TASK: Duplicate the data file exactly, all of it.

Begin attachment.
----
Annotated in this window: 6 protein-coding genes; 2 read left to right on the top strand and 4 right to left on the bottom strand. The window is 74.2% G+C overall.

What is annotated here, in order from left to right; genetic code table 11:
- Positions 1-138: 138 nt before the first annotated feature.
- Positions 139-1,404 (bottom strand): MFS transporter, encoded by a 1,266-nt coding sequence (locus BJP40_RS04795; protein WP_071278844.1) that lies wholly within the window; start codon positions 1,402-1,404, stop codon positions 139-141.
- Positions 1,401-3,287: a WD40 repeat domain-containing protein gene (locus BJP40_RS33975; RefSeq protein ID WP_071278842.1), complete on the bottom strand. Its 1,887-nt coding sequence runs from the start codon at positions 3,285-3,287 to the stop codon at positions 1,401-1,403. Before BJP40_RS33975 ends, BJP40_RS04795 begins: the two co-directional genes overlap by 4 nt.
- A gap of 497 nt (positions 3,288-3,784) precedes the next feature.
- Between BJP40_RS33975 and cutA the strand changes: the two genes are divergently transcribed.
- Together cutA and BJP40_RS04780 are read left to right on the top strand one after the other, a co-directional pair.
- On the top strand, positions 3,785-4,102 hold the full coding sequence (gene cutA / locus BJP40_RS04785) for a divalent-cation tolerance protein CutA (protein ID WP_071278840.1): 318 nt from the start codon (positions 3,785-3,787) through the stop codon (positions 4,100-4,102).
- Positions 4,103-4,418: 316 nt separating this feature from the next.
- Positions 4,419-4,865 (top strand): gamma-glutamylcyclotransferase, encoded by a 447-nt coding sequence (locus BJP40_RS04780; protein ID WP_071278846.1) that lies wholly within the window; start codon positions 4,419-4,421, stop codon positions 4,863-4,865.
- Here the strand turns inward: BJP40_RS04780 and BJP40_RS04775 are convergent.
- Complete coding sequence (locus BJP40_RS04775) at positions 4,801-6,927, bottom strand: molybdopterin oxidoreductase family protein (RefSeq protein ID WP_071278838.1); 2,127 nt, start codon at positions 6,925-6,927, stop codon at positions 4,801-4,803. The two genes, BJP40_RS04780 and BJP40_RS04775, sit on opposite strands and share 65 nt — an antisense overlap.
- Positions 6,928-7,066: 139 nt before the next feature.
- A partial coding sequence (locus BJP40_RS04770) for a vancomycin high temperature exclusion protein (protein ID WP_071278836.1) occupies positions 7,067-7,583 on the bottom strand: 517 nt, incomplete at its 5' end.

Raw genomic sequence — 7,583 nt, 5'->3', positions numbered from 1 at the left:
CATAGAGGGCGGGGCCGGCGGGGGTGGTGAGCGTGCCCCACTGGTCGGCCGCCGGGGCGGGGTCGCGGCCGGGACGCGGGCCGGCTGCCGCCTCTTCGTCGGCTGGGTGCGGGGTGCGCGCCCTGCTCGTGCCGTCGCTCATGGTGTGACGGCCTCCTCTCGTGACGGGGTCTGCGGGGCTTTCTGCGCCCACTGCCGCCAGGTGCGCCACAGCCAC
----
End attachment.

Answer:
Annotated in this window: 6 protein-coding genes; 2 read left to right on the top strand and 4 right to left on the bottom strand. The window is 74.2% G+C overall.

What is annotated here, in order from left to right; genetic code table 11:
- Positions 1-138: 138 nt before the first annotated feature.
- Positions 139-1,404 (bottom strand): MFS transporter, encoded by a 1,266-nt coding sequence (locus BJP40_RS04795; protein WP_071278844.1) that lies wholly within the window; start codon positions 1,402-1,404, stop codon positions 139-141.
- Positions 1,401-3,287: a WD40 repeat domain-containing protein gene (locus BJP40_RS33975; RefSeq protein ID WP_071278842.1), complete on the bottom strand. Its 1,887-nt coding sequence runs from the start codon at positions 3,285-3,287 to the stop codon at positions 1,401-1,403. Before BJP40_RS33975 ends, BJP40_RS04795 begins: the two co-directional genes overlap by 4 nt.
- A gap of 497 nt (positions 3,288-3,784) precedes the next feature.
- Between BJP40_RS33975 and cutA the strand changes: the two genes are divergently transcribed.
- Together cutA and BJP40_RS04780 are read left to right on the top strand one after the other, a co-directional pair.
- On the top strand, positions 3,785-4,102 hold the full coding sequence (gene cutA / locus BJP40_RS04785) for a divalent-cation tolerance protein CutA (protein ID WP_071278840.1): 318 nt from the start codon (positions 3,785-3,787) through the stop codon (positions 4,100-4,102).
- Positions 4,103-4,418: 316 nt separating this feature from the next.
- Positions 4,419-4,865 (top strand): gamma-glutamylcyclotransferase, encoded by a 447-nt coding sequence (locus BJP40_RS04780; protein ID WP_071278846.1) that lies wholly within the window; start codon positions 4,419-4,421, stop codon positions 4,863-4,865.
- Here the strand turns inward: BJP40_RS04780 and BJP40_RS04775 are convergent.
- Complete coding sequence (locus BJP40_RS04775) at positions 4,801-6,927, bottom strand: molybdopterin oxidoreductase family protein (RefSeq protein ID WP_071278838.1); 2,127 nt, start codon at positions 6,925-6,927, stop codon at positions 4,801-4,803. The two genes, BJP40_RS04780 and BJP40_RS04775, sit on opposite strands and share 65 nt — an antisense overlap.
- Positions 6,928-7,066: 139 nt before the next feature.
- A partial coding sequence (locus BJP40_RS04770) for a vancomycin high temperature exclusion protein (protein ID WP_071278836.1) occupies positions 7,067-7,583 on the bottom strand: 517 nt, incomplete at its 5' end.

Raw genomic sequence — 7,583 nt, 5'->3', positions numbered from 1 at the left:
CATAGAGGGCGGGGCCGGCGGGGGTGGTGAGCGTGCCCCACTGGTCGGCCGCCGGGGCGGGGTCGCGGCCGGGACGCGGGCCGGCTGCCGCCTCTTCGTCGGCTGGGTGCGGGGTGCGCGCCCTGCTCGTGCCGTCGCTCATGGTGTGACGGCCTCCTCTCGTGACGGGGTCTGCGGGGCTTTCTGCGCCCACTGCCGCCAGGTGCGCCACAGCCAC